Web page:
Then there are the so-called applications, all those word problems that are supposed to show how useful algebra is in everyday life. In reality, all of the problems in a first-year algebra book can be solved without using algebra at all; some number sense and a good sketch will do. And the problems are all contrived, witnessed by the fact that a group of thirty adults can't recall a single application of algebra in their lives outside of school.

It's not that studying algebra need be a worthless endeavor, or a difficult or boring one. First, one must understand, that much of what one studies in algebra, as in any other mathematical topic, may never be encountered again and isn't necessary to lead a successful and fulfilling life. One might argue that everyone ought to know how to deal with simple formulas and equations and not panic when they see an x, but that's not the point. The point in studying algebra, or any other branch of mathematics, is developing one's mathematical talents so one might deal confidently and capably with whatever mathematical situations arise in one's life, vocationally or avocationally. That doesn't mean one will study in school all the mathematics they someday may want to know—some of it may not be invented yet. Rather, it means that one develops mathematical maturity to pursue it when it does arise. In one sense, it doesn't matter what mathematics one studies in school, as long as one studies mathematics.

I can't predict what mathematics my students will want to know in the future, but I can help them discover that mathematics is not an arbitrary and capricious world; that learning mathematics is not a matter of mastering rules, but sharpening intuitions and developing understanding. Once that begins to happen, questions about the utility of what's being studied disappear, and the satisfaction and sense of accomplishment that comes with developing one's mathematical potential takes over.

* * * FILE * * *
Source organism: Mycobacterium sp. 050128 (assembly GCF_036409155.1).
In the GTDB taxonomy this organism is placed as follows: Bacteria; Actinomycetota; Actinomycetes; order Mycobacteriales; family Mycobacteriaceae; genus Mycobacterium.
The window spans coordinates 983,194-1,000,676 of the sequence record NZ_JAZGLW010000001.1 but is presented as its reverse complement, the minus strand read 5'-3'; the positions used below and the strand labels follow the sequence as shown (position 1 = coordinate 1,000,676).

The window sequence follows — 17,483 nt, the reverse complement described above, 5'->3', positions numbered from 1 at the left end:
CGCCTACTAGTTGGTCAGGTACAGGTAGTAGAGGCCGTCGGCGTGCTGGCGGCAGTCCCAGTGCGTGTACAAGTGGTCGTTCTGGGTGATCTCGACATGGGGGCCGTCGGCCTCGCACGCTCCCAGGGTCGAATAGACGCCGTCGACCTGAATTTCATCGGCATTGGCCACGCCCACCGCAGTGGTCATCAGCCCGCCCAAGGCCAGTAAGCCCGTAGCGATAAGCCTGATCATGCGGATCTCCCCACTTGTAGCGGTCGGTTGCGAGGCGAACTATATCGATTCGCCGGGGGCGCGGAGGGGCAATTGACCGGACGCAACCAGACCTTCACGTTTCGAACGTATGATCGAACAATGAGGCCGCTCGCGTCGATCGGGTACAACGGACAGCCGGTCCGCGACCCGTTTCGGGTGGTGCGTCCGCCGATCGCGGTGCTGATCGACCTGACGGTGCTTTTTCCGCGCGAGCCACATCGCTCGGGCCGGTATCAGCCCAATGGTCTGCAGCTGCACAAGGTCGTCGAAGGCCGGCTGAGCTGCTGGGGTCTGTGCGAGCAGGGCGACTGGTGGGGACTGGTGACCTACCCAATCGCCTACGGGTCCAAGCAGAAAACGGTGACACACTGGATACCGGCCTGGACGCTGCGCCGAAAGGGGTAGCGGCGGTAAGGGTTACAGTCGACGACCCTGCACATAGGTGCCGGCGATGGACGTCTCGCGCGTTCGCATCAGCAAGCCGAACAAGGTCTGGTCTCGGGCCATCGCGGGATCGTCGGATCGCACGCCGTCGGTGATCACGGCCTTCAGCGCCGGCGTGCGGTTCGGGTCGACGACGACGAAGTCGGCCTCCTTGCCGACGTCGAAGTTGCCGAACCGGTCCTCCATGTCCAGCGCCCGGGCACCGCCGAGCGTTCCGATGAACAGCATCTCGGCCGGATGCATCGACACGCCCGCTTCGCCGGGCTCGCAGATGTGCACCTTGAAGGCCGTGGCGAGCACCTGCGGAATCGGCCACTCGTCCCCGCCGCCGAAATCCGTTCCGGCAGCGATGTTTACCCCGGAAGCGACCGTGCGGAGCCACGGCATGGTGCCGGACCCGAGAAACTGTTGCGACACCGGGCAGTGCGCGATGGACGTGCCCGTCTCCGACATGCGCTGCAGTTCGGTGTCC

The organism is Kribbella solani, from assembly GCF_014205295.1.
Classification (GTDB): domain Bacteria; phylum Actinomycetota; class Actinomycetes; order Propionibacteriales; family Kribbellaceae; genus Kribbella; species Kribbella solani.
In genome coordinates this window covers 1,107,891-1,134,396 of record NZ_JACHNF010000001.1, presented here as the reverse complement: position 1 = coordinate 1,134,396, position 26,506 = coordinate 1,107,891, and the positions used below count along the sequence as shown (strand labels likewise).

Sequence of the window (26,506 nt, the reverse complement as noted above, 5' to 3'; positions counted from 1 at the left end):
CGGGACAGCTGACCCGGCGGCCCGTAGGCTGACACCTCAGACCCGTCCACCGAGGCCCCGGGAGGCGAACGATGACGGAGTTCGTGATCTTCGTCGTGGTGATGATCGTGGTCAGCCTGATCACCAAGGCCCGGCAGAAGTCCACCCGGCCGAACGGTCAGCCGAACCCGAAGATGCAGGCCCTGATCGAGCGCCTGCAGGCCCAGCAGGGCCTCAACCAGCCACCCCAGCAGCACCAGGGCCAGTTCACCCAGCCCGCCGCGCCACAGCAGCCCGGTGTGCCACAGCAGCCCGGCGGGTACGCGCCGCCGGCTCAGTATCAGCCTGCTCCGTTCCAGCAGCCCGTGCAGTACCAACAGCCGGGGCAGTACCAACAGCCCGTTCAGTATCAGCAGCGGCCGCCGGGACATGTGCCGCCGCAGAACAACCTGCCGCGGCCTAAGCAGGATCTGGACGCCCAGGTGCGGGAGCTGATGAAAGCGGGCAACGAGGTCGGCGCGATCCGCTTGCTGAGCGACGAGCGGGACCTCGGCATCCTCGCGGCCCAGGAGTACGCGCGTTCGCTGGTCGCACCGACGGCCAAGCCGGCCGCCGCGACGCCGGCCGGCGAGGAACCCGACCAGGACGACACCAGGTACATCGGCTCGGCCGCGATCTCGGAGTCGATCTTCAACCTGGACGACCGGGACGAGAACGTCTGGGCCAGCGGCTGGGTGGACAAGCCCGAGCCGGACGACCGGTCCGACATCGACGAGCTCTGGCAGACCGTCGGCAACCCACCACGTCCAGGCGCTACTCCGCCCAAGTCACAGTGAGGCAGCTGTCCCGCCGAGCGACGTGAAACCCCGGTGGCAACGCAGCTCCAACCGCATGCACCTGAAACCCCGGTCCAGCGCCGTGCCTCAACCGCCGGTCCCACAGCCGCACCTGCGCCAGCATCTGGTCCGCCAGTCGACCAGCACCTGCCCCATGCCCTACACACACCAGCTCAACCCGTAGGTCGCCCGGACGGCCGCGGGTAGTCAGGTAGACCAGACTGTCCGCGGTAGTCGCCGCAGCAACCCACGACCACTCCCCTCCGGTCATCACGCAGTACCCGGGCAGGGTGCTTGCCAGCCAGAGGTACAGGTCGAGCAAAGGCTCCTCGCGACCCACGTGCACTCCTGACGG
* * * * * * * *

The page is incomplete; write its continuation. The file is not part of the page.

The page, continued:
Reaching that point in an algebra class isn't accomplished by wading through 700-page textbooks laden with rules and procedures for manipulating mathematical symbols. In algebra, like any other mathematical topic, I find that insight and understanding is most easily built by examining physical settings from which the mathematical ideas and procedures are naturally drawn. Tile patterns provide such a setting that is relatively easy to deal with in a classroom. (See, for example, Picturing Algebra in the Math and the Mind's Eye section of the MLC catalog.) As students examine tile patterns, and their extensions, they are lead to handling algebraic expressions and solving equations in natural ways that inherently make sense to them, without the need for prescribing procedures and repetitious drill.

Of course, if one has always presented algebra in the standard textbook fashion, it takes some getting used to. The week after the workshop with adult educators, I spent three days with a group of teachers going through some of the Mind's Eye algebra activities. At first, as is generally the case, I sensed the resistance of those who had invested years in teaching paper-and pencil textbook techniques. As teachers allowed themselves to experience algebra in a different way, the mood changed. "I was mentally against the tile," one algebra teacher told me. But then, by the end of the second day, she found working with tile made more sense to her than the textbook routines she was accustomed to using. She was seeing how things worked. "I understood more in two days," she exclaimed with excitement, "than I had in ten years of algebraic manipulations!"

There are better ways of developing algebraic literacy than slogging through 700 pages of rote learning and deadening drill.